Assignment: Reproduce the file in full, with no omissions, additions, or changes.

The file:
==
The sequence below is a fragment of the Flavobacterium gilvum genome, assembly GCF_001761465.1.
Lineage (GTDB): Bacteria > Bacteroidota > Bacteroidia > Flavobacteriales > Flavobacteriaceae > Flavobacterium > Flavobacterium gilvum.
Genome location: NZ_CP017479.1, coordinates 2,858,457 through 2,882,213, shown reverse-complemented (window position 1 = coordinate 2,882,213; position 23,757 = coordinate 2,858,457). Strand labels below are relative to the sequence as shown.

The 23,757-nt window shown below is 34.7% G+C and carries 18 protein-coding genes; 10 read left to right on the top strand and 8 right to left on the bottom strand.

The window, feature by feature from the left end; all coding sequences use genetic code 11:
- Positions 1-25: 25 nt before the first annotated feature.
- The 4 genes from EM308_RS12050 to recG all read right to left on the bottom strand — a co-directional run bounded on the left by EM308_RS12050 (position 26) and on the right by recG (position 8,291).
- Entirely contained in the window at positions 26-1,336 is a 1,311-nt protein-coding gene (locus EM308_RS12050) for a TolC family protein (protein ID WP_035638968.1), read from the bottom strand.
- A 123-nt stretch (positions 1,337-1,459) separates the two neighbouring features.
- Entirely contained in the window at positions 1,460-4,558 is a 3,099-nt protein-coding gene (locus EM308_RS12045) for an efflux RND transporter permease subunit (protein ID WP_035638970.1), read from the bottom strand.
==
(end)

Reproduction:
The sequence below is a fragment of the Flavobacterium gilvum genome, assembly GCF_001761465.1.
Lineage (GTDB): Bacteria > Bacteroidota > Bacteroidia > Flavobacteriales > Flavobacteriaceae > Flavobacterium > Flavobacterium gilvum.
Genome location: NZ_CP017479.1, coordinates 2,858,457 through 2,882,213, shown reverse-complemented (window position 1 = coordinate 2,882,213; position 23,757 = coordinate 2,858,457). Strand labels below are relative to the sequence as shown.

The 23,757-nt window shown below is 34.7% G+C and carries 18 protein-coding genes; 10 read left to right on the top strand and 8 right to left on the bottom strand.

The window, feature by feature from the left end; all coding sequences use genetic code 11:
- Positions 1-25: 25 nt before the first annotated feature.
- The 4 genes from EM308_RS12050 to recG all read right to left on the bottom strand — a co-directional run bounded on the left by EM308_RS12050 (position 26) and on the right by recG (position 8,291).
- Entirely contained in the window at positions 26-1,336 is a 1,311-nt protein-coding gene (locus EM308_RS12050) for a TolC family protein (protein ID WP_035638968.1), read from the bottom strand.
- A 123-nt stretch (positions 1,337-1,459) separates the two neighbouring features.
- Entirely contained in the window at positions 1,460-4,558 is a 3,099-nt protein-coding gene (locus EM308_RS12045) for an efflux RND transporter permease subunit (protein ID WP_035638970.1), read from the bottom strand.